Volume 14, Issue 1: Poetics
God the Riddler
Fine metaphor is praised for its mysterious ability to capture much more about reality than
monotone literalness could ever dream. Unlike the allegedly simple correspondences of literal speech
where each word is tied toone and only onereferent, metaphor shoots off in many directions at
once. And its imagery can reach down deep inside of us and hook emotions and aesthetic affections
and inexpressible devotions that no simple proposition could ever pull up. Metaphor can do this
not only because it pretends to make a surprise identity where none truly exists, but it does so
via images, and images can call up seven other images, and those bring their friends too. The
simplest metaphor produces a parade of referents, associations, connotations, imaginations, melodies,
When, for example, Solomon says to his son that wisdom will be a "graceful ornament on
you head, and chains about your neck" (Prov. 1:9), he invokes images of health and peacetime
and wealth and royal power. But "chains about your neck" imagery doesn't just stop with the
positive; the images keep going, inviting suspicions of burdens and responsibilities and even hints of ancient
slavery. Similar displays appear when Jude describes lewd hypocrites as "clouds without water. . . raging waves. .
. autumn trees without fruit. . . wandering stars" (Jude 12, 13), or when Christ is described as a lion (Rev.
5:5). This most famous image asks us to think of Christ as not only fearless, calm, and majestic, but also as
terrifying and merciless and unpredictable and wild. Our God is
wild, it says.
Metaphor can go to such depths, wreaking amazing clarity for us, but it does more than this. If we
stand back for a moment from metaphor, especially scriptural metaphor, we can see that not only do
individual metaphors tell us about God and the world, but the whole
process of metaphor making itself reveals an
aspect of the personal style of the Triune God.
Most importantly, it reveals the playfulness of God; it reveals God as a holy riddler. One of the beauties
of metaphor is its coyness, its indirectness, its refusal to be straight with us. When someone uses metaphor or
any of the common figures of speech, they are playing a bit of a game with us. They are giving us a puzzle to
This becomes especially intriguing when we realize that God Himself delights to toy with us by using
this sort of language from Genesis to Revelation. Of course, it's not just in the pervasiveness of figurative
language that He does this. All of redemptive history is a play within a play, much like that of Job's drama.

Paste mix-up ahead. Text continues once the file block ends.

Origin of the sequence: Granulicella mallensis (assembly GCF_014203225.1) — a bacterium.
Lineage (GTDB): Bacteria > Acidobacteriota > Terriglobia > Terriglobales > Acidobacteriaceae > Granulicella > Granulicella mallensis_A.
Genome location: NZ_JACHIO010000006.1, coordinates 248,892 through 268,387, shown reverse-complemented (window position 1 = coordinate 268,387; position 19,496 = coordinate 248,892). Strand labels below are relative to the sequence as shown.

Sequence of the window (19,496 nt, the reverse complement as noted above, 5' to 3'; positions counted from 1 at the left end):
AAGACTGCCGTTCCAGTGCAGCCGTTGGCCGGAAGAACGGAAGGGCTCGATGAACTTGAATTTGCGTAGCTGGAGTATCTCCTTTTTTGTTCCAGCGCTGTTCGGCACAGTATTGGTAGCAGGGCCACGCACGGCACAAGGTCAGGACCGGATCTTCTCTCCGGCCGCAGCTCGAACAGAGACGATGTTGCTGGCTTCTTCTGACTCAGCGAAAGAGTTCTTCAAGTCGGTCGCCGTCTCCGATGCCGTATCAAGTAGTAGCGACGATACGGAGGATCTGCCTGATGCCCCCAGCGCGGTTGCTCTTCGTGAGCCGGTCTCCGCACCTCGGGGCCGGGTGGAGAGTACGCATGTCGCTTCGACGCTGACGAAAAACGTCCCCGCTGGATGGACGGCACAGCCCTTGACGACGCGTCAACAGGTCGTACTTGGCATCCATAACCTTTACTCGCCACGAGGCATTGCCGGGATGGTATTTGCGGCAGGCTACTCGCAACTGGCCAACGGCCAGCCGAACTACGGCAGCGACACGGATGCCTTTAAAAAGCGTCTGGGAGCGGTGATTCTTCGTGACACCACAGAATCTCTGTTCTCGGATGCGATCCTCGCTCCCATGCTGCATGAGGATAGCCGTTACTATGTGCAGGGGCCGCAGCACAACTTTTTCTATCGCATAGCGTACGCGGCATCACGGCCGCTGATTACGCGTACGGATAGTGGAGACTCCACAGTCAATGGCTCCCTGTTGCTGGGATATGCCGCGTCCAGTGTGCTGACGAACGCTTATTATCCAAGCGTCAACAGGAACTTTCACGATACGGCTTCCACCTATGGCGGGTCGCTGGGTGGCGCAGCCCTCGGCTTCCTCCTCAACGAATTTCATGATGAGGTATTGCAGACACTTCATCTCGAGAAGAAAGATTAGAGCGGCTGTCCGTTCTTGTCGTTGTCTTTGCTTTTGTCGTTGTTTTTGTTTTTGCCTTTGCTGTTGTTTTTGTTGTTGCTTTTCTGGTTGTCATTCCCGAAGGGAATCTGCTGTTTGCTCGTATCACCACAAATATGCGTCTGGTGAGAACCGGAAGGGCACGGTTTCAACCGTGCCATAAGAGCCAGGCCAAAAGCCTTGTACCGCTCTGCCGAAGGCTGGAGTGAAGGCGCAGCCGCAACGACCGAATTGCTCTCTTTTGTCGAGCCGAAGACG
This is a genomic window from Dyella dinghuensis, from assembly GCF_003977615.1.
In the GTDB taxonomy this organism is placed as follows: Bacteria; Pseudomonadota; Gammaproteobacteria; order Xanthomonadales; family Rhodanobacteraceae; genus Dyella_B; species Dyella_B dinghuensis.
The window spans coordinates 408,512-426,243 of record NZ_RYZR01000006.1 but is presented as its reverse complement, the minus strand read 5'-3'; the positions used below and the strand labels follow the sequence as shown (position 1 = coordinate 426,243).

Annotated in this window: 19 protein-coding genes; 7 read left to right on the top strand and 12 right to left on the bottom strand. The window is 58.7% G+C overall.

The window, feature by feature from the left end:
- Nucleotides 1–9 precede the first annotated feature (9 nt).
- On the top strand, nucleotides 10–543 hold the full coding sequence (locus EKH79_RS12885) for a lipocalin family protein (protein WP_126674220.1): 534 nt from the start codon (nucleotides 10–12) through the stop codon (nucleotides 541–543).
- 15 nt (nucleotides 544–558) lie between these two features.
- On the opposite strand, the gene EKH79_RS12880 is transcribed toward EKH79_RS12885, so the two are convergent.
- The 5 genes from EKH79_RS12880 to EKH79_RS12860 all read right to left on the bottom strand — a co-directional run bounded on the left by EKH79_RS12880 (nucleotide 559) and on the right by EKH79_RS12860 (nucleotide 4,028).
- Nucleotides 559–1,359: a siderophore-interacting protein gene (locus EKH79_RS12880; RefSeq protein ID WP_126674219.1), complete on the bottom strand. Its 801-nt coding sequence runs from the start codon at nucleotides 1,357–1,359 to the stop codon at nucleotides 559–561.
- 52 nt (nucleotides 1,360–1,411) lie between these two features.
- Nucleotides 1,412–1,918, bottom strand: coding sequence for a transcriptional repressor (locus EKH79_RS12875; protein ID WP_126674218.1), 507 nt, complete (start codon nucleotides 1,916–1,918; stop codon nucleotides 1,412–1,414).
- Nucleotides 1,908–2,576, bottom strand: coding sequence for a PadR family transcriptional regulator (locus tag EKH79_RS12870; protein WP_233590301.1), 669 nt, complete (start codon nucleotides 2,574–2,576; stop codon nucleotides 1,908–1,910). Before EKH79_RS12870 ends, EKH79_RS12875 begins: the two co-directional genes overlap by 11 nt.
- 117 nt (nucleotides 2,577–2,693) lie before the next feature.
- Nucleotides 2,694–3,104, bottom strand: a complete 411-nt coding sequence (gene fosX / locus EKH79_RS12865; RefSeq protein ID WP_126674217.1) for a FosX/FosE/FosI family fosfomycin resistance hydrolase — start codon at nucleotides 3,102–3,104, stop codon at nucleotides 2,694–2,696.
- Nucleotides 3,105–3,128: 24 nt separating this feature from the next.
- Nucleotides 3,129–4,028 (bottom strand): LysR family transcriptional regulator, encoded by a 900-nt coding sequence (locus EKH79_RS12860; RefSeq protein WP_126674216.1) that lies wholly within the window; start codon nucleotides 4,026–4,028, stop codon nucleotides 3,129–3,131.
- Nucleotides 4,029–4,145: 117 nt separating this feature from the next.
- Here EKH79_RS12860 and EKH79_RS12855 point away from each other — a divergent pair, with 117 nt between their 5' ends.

Sometimes God's riddling is explicit. He tells Ezekiel, "Son of man, pose a riddle, and speak a parable to
the house of Israel" (Ez. 17:2). Notice that riddles and parables share a platform. Solomon tells us that
divine wisdom will enable us to "understand a proverb and an enigma, the words of the wise and their riddles"
(Prov. 1:5, 6). Then he gives us a whole collection of riddles called Proverbs. Samson, a type of Christ, is best
known for his riddling (Jdg. 14), but Daniel also was described as one who was known for "solving riddles"
Towering above all of these, though, is the Son of God Himself, the master riddler. We praise metaphor
for its mysterious clarity, but sometimes such games as metaphors and riddles are intended to test and
confuse. Christ comes speaking riddles or parables. Were these just helpful sermon illustrations intended for
flannel-board clarity? Of course not. When His disciples asked, "Why do You speak to them in parables?" (Mt.
13:10), He answered, "it has been given to you to know the mysteries of the kingdom of heaven, but to them it has
not been given" (Mt. 13:11). The parallel passage in Mark explains that He speaks in parables "so that `Seeing
they may see and not perceive, and hearing they may hear and not understand; lest they should turn, and their
sins be forgiven them'" (Mk. 4:12). In short, He speaks in figures in order to exclude the dull of heart (Mt.
13:15). There's a chilling edge to His ways. This game is for keeps.
In fact, we might tend to joke among ourselves that some of us are more poetic, and others of us are of
a more scientific bent, and never the two shall change. But Christ assumes that a lack of poetic sense is a
moral failing. When the disciples had forgotten bread, and Christ made reference to the "leaven of the Pharisees"
(Mt. 16:6), the disciples thought He was grumpy about a lack of bread. Christ doesn't apologize for waxing
too metaphorical. He rebukes them for their spiritual lapse: "How is it you do not understand that I did not
speak to you concerning bread?" (Mt. 16:11). In another context, He rebukes them for not grasping His
parables: "And He said to them, `Do you not understand this parable? How then will you understand all the
parables?'" (Mk. 4:13). He shows equal rebuke to Nicodemus who is having trouble understanding all this talk
about reentering his mother's womb: "Are you the teacher of Israel, and do not know these things? . . . If I have
told you earthly things and you do not believe, how will you believe if I tell you heavenly things?" (Jn. 3:10, 12).
Give us ears to hear. Save us from sanitizing the Master Riddler.